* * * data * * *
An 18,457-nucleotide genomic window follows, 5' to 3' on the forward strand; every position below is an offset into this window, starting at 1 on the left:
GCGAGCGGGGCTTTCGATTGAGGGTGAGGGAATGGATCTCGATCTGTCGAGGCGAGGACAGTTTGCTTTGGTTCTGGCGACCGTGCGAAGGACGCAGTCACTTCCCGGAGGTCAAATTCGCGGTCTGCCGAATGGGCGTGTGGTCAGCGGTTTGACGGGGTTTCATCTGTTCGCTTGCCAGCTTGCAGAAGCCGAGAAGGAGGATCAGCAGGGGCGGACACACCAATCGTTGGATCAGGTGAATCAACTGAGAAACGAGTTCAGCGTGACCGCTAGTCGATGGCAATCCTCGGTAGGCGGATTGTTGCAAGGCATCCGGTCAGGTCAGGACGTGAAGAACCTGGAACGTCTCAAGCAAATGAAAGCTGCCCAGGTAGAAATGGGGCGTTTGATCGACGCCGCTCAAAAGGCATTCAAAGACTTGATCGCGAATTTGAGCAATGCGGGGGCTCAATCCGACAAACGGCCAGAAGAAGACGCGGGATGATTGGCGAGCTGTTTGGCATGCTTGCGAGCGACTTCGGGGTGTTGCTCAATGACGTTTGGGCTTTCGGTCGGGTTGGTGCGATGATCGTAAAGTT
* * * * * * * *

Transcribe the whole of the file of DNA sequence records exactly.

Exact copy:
An 18,457-nucleotide genomic window follows, 5' to 3' on the forward strand; every position below is an offset into this window, starting at 1 on the left:
GCGAGCGGGGCTTTCGATTGAGGGTGAGGGAATGGATCTCGATCTGTCGAGGCGAGGACAGTTTGCTTTGGTTCTGGCGACCGTGCGAAGGACGCAGTCACTTCCCGGAGGTCAAATTCGCGGTCTGCCGAATGGGCGTGTGGTCAGCGGTTTGACGGGGTTTCATCTGTTCGCTTGCCAGCTTGCAGAAGCCGAGAAGGAGGATCAGCAGGGGCGGACACACCAATCGTTGGATCAGGTGAATCAACTGAGAAACGAGTTCAGCGTGACCGCTAGTCGATGGCAATCCTCGGTAGGCGGATTGTTGCAAGGCATCCGGTCAGGTCAGGACGTGAAGAACCTGGAACGTCTCAAGCAAATGAAAGCTGCCCAGGTAGAAATGGGGCGTTTGATCGACGCCGCTCAAAAGGCATTCAAAGACTTGATCGCGAATTTGAGCAATGCGGGGGCTCAATCCGACAAACGGCCAGAAGAAGACGCGGGATGATTGGCGAGCTGTTTGGCATGCTTGCGAGCGACTTCGGGGTGTTGCTCAATGACGTTTGGGCTTTCGGTCGGGTTGGTGCGATGATCGTAAAGTT